Tires are a necessity for motorists, but it’s important to replace them before they get too tired. Arizona’s sizzling summers age tires even further, as is evidenced by the rising number of tire retreads, or alligators, strewn across Arizona roadways.
AAA projects that about 20,500 Arizona motorists will call for tire service this summer, with 2,750 to 3,000 of those expected from Tucson motorists. AAA tire experts want motorists to be aware of the danger of driving on old tires.
“Tires have an expiration date of about six years, even if they haven’t been used,” said Travis Mock, supervisor of AAA Owned Auto Repair for AAA Arizona. “Over time, heat causes tires to break down ingredients and polymers, causing them to become brittle.”
AAA tire experts offer these tips on buying tires:
- Never buy used. Motorists may consider buying used tires to save a few bucks. However, AAA cautions against this, as you can’t be certain how the tires were treated before you acquired them. Plus, you could end up with tires that are 12 to 14 years old.
- Save the date.
- Every tire has a stamp that includes the date the tire was made. Look for a series of numbers inside a rectangular box on the sidewall of the tire. The last four numbers will be the manufacture date. For example, if the numbers are 0808, the tires were made in August 2008. AAA auto experts recommend not buying tires that are more than a year old.
- Tires often are advertised with a number that signifies how many miles the tire should last. Yet there are many variables that can lower that mileage, from the tires not being properly aligned to driving on rough roads. AAA auto experts say that number is more of a feel-good advertising number, and getting about 40,000 miles from a set of tires is fairly standard.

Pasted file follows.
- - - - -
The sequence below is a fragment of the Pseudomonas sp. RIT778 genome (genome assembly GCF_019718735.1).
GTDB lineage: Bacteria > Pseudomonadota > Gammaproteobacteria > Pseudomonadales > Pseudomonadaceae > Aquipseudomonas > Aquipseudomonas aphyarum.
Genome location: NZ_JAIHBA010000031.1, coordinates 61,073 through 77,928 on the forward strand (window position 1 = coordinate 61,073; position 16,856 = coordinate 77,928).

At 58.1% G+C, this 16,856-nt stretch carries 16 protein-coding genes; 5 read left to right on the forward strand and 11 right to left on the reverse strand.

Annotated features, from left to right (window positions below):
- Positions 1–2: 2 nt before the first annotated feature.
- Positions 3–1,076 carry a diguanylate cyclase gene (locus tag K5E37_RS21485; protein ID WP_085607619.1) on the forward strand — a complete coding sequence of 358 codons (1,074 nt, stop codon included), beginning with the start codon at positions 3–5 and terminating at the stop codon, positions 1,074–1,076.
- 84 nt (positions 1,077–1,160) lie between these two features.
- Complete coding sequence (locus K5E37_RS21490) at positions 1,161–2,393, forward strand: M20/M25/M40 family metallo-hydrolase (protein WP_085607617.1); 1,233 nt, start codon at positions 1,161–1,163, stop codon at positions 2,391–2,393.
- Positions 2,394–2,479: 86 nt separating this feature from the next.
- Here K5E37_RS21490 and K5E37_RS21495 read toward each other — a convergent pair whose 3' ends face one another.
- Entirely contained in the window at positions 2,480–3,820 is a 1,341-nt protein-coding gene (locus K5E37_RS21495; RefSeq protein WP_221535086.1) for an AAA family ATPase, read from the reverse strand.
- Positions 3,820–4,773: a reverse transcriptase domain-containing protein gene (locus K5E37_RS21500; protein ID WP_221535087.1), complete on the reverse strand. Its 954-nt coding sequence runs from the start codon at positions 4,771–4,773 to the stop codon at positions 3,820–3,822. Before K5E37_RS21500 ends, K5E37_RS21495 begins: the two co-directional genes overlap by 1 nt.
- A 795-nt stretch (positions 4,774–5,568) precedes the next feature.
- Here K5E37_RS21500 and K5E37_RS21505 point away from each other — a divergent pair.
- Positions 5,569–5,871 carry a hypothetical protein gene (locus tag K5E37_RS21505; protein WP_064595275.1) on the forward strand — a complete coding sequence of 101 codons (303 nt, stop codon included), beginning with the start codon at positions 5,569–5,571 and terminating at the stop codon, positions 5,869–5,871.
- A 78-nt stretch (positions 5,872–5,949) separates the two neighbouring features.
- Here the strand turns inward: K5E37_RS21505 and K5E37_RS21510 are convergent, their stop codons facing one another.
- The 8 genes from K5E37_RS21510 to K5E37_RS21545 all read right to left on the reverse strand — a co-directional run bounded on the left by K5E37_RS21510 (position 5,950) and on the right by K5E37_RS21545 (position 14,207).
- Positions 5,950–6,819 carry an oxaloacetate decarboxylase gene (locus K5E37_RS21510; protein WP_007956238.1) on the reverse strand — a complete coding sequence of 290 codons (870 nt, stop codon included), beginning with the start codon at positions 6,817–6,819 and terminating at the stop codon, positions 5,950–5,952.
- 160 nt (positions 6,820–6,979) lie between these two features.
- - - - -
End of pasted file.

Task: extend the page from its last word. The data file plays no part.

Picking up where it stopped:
- Rough ride.
- Those higher-mile tires are going to be harder, with a thicker tread. And while harder tires last longer, they’re less comfortable and result in a noisier ride.
- Pressure check.
- You can find the proper pressure that your tires should be inflated to on your vehicle’s doorjamb — not the pressure listed on the tire itself. Even if you replace the tires with other models, the pressure should remain the same, because it is based on the weight of your vehicle. AAA auto experts recommend staying with the recommended tire for the vehicle and not to purchase other types, such as low-profile tires. The suspension and braking systems are designed to operate with a specific tire size, and other tires will change the steering and braking characteristics, which could result in poor performance.
- Wear and tear.
- Wear bars are located in every tire tread and look like a raised bump every few inches. Once a tire’s tread is level with those wear bars, it’s time to replace it. Another way to check is to take a penny or quarter and place it upside down in the tread. If the tread is up to the president’s forehead, it’s OK. Check tire pressure each month to help fuel economy, make tires last longer and optimize vehicle safety.
- How low it can go.
- If a tire looks low, it’s already more than halfway empty. In underinflated tires, the sidewall starts to collapse and the steel underneath the rubber will bend. When tires are inflated properly again, they tend to bulge and are prone to blowouts. Also don’t overinflate tires, to avoid abnormal tire wear.